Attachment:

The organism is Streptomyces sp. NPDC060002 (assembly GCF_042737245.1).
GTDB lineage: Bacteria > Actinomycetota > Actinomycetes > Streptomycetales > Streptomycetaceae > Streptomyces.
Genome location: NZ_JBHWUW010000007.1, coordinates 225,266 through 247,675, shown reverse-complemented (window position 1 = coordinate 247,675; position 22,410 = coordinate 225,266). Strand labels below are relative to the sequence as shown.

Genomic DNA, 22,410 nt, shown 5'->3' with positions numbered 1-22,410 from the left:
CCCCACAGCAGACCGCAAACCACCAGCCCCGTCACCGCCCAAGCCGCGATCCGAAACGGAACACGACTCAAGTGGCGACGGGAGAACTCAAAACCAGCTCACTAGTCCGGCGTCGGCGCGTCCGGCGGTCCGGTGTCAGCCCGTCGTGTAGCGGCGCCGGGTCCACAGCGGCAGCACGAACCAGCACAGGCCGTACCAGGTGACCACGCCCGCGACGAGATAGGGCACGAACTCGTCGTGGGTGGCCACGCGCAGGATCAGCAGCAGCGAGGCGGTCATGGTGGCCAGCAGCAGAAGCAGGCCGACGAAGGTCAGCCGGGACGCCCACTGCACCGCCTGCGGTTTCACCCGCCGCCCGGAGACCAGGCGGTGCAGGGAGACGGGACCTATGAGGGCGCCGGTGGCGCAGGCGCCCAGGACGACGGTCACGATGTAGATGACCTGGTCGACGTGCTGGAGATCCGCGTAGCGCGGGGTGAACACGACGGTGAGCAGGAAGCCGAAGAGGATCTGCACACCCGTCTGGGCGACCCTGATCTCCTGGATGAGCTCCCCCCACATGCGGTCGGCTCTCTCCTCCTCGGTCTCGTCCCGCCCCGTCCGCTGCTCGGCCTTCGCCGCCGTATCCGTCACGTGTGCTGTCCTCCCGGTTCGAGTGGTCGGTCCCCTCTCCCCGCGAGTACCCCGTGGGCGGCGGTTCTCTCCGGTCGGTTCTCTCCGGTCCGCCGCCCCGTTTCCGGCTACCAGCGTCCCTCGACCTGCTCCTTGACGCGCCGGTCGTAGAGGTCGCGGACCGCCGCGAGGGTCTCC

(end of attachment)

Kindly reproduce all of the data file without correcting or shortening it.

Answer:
The organism is Streptomyces sp. NPDC060002 (assembly GCF_042737245.1).
GTDB lineage: Bacteria > Actinomycetota > Actinomycetes > Streptomycetales > Streptomycetaceae > Streptomyces.
Genome location: NZ_JBHWUW010000007.1, coordinates 225,266 through 247,675, shown reverse-complemented (window position 1 = coordinate 247,675; position 22,410 = coordinate 225,266). Strand labels below are relative to the sequence as shown.

Genomic DNA, 22,410 nt, shown 5'->3' with positions numbered 1-22,410 from the left:
CCCCACAGCAGACCGCAAACCACCAGCCCCGTCACCGCCCAAGCCGCGATCCGAAACGGAACACGACTCAAGTGGCGACGGGAGAACTCAAAACCAGCTCACTAGTCCGGCGTCGGCGCGTCCGGCGGTCCGGTGTCAGCCCGTCGTGTAGCGGCGCCGGGTCCACAGCGGCAGCACGAACCAGCACAGGCCGTACCAGGTGACCACGCCCGCGACGAGATAGGGCACGAACTCGTCGTGGGTGGCCACGCGCAGGATCAGCAGCAGCGAGGCGGTCATGGTGGCCAGCAGCAGAAGCAGGCCGACGAAGGTCAGCCGGGACGCCCACTGCACCGCCTGCGGTTTCACCCGCCGCCCGGAGACCAGGCGGTGCAGGGAGACGGGACCTATGAGGGCGCCGGTGGCGCAGGCGCCCAGGACGACGGTCACGATGTAGATGACCTGGTCGACGTGCTGGAGATCCGCGTAGCGCGGGGTGAACACGACGGTGAGCAGGAAGCCGAAGAGGATCTGCACACCCGTCTGGGCGACCCTGATCTCCTGGATGAGCTCCCCCCACATGCGGTCGGCTCTCTCCTCCTCGGTCTCGTCCCGCCCCGTCCGCTGCTCGGCCTTCGCCGCCGTATCCGTCACGTGTGCTGTCCTCCCGGTTCGAGTGGTCGGTCCCCTCTCCCCGCGAGTACCCCGTGGGCGGCGGTTCTCTCCGGTCGGTTCTCTCCGGTCCGCCGCCCCGTTTCCGGCTACCAGCGTCCCTCGACCTGCTCCTTGACGCGCCGGTCGTAGAGGTCGCGGACCGCCGCGAGGGTCTCC